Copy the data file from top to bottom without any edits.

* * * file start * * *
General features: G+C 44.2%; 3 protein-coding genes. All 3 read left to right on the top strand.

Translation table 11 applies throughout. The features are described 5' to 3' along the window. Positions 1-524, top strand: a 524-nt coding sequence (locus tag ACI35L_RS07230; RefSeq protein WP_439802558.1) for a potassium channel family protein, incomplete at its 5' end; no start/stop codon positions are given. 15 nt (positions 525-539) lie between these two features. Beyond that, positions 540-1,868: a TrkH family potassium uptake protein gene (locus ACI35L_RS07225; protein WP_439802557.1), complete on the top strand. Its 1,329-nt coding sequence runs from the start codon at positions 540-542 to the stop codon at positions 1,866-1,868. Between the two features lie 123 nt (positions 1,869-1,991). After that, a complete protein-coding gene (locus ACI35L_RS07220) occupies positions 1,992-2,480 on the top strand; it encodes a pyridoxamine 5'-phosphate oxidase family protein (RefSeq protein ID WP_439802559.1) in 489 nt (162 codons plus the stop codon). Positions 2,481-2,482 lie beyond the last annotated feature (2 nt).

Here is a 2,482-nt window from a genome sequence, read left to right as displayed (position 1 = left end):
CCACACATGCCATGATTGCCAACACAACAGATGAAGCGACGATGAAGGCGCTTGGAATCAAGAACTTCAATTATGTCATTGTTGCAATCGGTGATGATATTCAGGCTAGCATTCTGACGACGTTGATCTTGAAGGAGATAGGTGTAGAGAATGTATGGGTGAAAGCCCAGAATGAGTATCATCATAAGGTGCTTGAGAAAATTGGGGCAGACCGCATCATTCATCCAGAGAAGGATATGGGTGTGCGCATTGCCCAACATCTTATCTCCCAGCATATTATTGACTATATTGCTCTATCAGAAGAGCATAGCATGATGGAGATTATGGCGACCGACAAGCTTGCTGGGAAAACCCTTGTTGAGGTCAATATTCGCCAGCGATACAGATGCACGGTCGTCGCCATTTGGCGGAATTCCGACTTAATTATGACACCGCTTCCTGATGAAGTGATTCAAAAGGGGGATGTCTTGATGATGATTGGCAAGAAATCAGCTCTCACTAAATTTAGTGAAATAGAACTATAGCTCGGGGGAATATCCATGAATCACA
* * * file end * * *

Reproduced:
General features: G+C 44.2%; 3 protein-coding genes. All 3 read left to right on the top strand.

Translation table 11 applies throughout. The features are described 5' to 3' along the window. Positions 1-524, top strand: a 524-nt coding sequence (locus tag ACI35L_RS07230; RefSeq protein WP_439802558.1) for a potassium channel family protein, incomplete at its 5' end; no start/stop codon positions are given. 15 nt (positions 525-539) lie between these two features. Beyond that, positions 540-1,868: a TrkH family potassium uptake protein gene (locus ACI35L_RS07225; protein WP_439802557.1), complete on the top strand. Its 1,329-nt coding sequence runs from the start codon at positions 540-542 to the stop codon at positions 1,866-1,868. Between the two features lie 123 nt (positions 1,869-1,991). After that, a complete protein-coding gene (locus ACI35L_RS07220) occupies positions 1,992-2,480 on the top strand; it encodes a pyridoxamine 5'-phosphate oxidase family protein (RefSeq protein ID WP_439802559.1) in 489 nt (162 codons plus the stop codon). Positions 2,481-2,482 lie beyond the last annotated feature (2 nt).

Here is a 2,482-nt window from a genome sequence, read left to right as displayed (position 1 = left end):
CCACACATGCCATGATTGCCAACACAACAGATGAAGCGACGATGAAGGCGCTTGGAATCAAGAACTTCAATTATGTCATTGTTGCAATCGGTGATGATATTCAGGCTAGCATTCTGACGACGTTGATCTTGAAGGAGATAGGTGTAGAGAATGTATGGGTGAAAGCCCAGAATGAGTATCATCATAAGGTGCTTGAGAAAATTGGGGCAGACCGCATCATTCATCCAGAGAAGGATATGGGTGTGCGCATTGCCCAACATCTTATCTCCCAGCATATTATTGACTATATTGCTCTATCAGAAGAGCATAGCATGATGGAGATTATGGCGACCGACAAGCTTGCTGGGAAAACCCTTGTTGAGGTCAATATTCGCCAGCGATACAGATGCACGGTCGTCGCCATTTGGCGGAATTCCGACTTAATTATGACACCGCTTCCTGATGAAGTGATTCAAAAGGGGGATGTCTTGATGATGATTGGCAAGAAATCAGCTCTCACTAAATTTAGTGAAATAGAACTATAGCTCGGGGGAATATCCATGAATCACA